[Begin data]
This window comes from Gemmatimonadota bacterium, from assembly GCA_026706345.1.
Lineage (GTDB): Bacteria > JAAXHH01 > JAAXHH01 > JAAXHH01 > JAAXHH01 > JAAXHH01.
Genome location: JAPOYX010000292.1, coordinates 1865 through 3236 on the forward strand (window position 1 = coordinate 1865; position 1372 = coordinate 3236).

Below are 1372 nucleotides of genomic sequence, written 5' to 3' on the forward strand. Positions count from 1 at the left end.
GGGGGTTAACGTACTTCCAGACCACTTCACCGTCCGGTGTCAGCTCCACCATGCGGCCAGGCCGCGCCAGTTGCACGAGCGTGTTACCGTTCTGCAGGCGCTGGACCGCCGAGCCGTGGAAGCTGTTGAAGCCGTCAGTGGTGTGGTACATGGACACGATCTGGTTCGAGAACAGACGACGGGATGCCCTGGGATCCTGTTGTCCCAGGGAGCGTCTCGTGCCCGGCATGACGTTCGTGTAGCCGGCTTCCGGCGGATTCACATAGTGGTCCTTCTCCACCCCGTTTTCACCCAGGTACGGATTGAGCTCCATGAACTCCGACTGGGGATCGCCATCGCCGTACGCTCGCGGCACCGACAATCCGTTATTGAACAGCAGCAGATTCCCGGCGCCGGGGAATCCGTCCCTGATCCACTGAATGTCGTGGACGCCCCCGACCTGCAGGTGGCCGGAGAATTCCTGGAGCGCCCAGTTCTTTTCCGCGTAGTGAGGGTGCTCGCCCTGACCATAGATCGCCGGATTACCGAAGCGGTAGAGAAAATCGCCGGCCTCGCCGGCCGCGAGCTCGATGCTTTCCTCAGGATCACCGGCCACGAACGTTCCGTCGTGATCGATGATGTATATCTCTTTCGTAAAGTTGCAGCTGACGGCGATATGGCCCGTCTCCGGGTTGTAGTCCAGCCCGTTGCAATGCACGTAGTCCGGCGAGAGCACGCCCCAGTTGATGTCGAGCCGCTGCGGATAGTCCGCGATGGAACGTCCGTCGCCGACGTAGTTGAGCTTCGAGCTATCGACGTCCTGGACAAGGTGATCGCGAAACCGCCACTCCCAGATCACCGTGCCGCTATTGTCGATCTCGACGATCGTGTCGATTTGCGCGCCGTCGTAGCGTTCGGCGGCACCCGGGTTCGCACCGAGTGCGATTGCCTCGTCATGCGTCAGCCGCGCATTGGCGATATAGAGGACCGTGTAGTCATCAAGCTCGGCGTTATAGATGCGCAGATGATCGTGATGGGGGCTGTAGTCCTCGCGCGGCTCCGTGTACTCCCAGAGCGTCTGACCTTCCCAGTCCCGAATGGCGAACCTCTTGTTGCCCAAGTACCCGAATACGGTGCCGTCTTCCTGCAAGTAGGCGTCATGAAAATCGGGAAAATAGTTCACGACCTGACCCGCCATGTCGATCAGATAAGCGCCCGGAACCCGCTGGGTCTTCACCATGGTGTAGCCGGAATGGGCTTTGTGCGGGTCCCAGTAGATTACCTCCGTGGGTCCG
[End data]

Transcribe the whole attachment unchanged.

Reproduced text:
This window comes from Gemmatimonadota bacterium, from assembly GCA_026706345.1.
Lineage (GTDB): Bacteria > JAAXHH01 > JAAXHH01 > JAAXHH01 > JAAXHH01 > JAAXHH01.
Genome location: JAPOYX010000292.1, coordinates 1865 through 3236 on the forward strand (window position 1 = coordinate 1865; position 1372 = coordinate 3236).

Below are 1372 nucleotides of genomic sequence, written 5' to 3' on the forward strand. Positions count from 1 at the left end.
GGGGGTTAACGTACTTCCAGACCACTTCACCGTCCGGTGTCAGCTCCACCATGCGGCCAGGCCGCGCCAGTTGCACGAGCGTGTTACCGTTCTGCAGGCGCTGGACCGCCGAGCCGTGGAAGCTGTTGAAGCCGTCAGTGGTGTGGTACATGGACACGATCTGGTTCGAGAACAGACGACGGGATGCCCTGGGATCCTGTTGTCCCAGGGAGCGTCTCGTGCCCGGCATGACGTTCGTGTAGCCGGCTTCCGGCGGATTCACATAGTGGTCCTTCTCCACCCCGTTTTCACCCAGGTACGGATTGAGCTCCATGAACTCCGACTGGGGATCGCCATCGCCGTACGCTCGCGGCACCGACAATCCGTTATTGAACAGCAGCAGATTCCCGGCGCCGGGGAATCCGTCCCTGATCCACTGAATGTCGTGGACGCCCCCGACCTGCAGGTGGCCGGAGAATTCCTGGAGCGCCCAGTTCTTTTCCGCGTAGTGAGGGTGCTCGCCCTGACCATAGATCGCCGGATTACCGAAGCGGTAGAGAAAATCGCCGGCCTCGCCGGCCGCGAGCTCGATGCTTTCCTCAGGATCACCGGCCACGAACGTTCCGTCGTGATCGATGATGTATATCTCTTTCGTAAAGTTGCAGCTGACGGCGATATGGCCCGTCTCCGGGTTGTAGTCCAGCCCGTTGCAATGCACGTAGTCCGGCGAGAGCACGCCCCAGTTGATGTCGAGCCGCTGCGGATAGTCCGCGATGGAACGTCCGTCGCCGACGTAGTTGAGCTTCGAGCTATCGACGTCCTGGACAAGGTGATCGCGAAACCGCCACTCCCAGATCACCGTGCCGCTATTGTCGATCTCGACGATCGTGTCGATTTGCGCGCCGTCGTAGCGTTCGGCGGCACCCGGGTTCGCACCGAGTGCGATTGCCTCGTCATGCGTCAGCCGCGCATTGGCGATATAGAGGACCGTGTAGTCATCAAGCTCGGCGTTATAGATGCGCAGATGATCGTGATGGGGGCTGTAGTCCTCGCGCGGCTCCGTGTACTCCCAGAGCGTCTGACCTTCCCAGTCCCGAATGGCGAACCTCTTGTTGCCCAAGTACCCGAATACGGTGCCGTCTTCCTGCAAGTAGGCGTCATGAAAATCGGGAAAATAGTTCACGACCTGACCCGCCATGTCGATCAGATAAGCGCCCGGAACCCGCTGGGTCTTCACCATGGTGTAGCCGGAATGGGCTTTGTGCGGGTCCCAGTAGATTACCTCCGTGGGTCCG